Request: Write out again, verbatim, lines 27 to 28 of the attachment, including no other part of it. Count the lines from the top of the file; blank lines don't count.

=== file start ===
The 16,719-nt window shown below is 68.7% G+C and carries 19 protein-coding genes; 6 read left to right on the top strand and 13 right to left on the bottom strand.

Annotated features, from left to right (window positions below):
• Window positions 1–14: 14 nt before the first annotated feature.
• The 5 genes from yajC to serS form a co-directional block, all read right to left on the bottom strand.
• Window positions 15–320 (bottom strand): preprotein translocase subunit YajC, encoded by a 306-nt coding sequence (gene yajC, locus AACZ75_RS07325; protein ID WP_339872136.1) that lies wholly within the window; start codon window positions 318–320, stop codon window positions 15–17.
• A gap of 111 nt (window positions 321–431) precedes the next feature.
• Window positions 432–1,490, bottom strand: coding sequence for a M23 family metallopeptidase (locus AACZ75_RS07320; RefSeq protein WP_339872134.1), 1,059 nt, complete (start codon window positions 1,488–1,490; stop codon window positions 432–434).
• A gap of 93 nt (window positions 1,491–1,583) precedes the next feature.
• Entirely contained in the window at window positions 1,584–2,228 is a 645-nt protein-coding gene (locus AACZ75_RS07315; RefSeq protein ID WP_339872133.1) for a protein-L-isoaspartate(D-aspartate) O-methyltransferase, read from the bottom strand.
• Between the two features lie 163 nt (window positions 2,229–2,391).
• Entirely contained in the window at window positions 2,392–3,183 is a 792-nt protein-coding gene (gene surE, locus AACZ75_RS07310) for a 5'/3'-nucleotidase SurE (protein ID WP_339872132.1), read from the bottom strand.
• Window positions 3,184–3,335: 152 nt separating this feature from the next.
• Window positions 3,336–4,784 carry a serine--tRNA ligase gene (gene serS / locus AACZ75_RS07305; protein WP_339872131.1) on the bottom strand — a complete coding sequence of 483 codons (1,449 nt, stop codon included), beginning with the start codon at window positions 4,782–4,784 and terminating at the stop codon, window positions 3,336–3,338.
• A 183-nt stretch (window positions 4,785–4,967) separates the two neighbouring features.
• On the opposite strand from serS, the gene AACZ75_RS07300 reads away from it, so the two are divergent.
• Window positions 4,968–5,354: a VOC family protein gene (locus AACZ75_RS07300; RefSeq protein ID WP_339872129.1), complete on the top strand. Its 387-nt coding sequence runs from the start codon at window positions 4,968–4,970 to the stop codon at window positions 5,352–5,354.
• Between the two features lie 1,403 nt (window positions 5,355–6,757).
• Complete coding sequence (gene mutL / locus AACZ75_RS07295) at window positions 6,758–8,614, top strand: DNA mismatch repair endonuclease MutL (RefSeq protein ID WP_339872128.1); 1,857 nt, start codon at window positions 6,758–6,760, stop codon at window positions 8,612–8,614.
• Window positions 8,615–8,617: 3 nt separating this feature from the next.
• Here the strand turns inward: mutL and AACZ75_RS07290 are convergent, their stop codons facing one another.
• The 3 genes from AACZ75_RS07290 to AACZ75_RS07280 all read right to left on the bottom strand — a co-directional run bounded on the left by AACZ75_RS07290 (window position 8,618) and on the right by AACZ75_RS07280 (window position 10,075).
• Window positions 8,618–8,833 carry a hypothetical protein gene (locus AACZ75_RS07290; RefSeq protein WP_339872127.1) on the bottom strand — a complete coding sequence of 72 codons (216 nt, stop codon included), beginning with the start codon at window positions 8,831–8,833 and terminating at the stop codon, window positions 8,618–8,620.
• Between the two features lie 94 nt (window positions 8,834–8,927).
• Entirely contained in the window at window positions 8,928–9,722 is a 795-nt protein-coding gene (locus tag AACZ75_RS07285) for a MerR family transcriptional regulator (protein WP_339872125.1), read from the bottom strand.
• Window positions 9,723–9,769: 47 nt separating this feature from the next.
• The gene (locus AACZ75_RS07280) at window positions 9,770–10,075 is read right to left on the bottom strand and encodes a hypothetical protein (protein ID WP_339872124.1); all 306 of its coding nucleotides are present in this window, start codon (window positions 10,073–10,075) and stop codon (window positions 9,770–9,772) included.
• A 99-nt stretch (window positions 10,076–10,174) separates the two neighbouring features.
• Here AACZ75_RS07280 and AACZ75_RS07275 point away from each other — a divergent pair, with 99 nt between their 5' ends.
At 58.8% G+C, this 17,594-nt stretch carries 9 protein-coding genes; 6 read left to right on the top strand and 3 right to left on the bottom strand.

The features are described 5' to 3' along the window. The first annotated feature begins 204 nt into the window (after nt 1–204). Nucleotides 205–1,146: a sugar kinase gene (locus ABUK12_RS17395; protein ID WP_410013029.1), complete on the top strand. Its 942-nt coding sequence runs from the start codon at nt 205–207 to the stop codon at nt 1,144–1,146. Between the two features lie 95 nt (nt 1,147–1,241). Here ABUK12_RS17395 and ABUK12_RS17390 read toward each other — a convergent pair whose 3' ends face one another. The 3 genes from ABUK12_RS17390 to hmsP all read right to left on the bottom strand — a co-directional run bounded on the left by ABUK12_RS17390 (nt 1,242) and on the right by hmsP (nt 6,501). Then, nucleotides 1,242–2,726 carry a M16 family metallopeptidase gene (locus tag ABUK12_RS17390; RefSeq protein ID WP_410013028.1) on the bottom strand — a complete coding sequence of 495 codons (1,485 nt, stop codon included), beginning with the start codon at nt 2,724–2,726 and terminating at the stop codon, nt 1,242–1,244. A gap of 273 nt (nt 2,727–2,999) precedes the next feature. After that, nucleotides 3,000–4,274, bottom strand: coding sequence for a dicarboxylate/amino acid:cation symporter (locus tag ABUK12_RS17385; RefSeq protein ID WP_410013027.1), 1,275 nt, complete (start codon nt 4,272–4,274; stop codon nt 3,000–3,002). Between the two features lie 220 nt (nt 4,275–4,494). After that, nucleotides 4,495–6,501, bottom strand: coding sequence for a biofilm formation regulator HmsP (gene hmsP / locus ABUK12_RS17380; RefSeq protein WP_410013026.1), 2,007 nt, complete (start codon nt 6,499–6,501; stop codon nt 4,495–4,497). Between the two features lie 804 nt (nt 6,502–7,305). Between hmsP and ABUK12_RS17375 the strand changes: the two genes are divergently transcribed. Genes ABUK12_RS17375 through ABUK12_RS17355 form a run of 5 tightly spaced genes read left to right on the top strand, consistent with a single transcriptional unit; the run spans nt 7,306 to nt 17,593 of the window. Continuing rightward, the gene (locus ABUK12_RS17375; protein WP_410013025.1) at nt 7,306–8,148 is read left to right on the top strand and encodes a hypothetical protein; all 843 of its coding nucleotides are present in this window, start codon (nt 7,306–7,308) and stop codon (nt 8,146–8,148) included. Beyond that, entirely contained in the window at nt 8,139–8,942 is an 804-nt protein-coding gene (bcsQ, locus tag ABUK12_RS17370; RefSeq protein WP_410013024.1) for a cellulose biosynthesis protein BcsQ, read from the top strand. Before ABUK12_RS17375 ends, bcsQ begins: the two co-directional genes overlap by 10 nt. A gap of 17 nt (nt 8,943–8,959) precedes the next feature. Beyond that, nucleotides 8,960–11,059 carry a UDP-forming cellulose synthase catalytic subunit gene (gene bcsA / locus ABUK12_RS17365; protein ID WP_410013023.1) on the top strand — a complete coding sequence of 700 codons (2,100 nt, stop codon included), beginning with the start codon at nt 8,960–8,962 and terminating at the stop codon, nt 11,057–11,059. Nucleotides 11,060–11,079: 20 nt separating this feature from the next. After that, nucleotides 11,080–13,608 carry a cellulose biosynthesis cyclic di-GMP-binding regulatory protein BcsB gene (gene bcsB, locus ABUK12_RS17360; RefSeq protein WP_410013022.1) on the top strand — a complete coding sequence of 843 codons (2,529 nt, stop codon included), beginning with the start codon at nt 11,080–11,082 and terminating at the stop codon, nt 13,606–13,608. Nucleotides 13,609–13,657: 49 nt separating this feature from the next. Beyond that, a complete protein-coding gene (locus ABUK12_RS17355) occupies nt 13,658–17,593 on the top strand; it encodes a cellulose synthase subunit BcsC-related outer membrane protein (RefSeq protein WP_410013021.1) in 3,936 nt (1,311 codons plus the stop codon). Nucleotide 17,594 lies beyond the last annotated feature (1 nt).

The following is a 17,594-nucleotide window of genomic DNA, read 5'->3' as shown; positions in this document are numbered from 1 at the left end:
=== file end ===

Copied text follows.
• A 99-nt stretch (window positions 10,076–10,174) separates the two neighbouring features.
• Here AACZ75_RS07280 and AACZ75_RS07275 point away from each other — a divergent pair, with 99 nt between their 5' ends.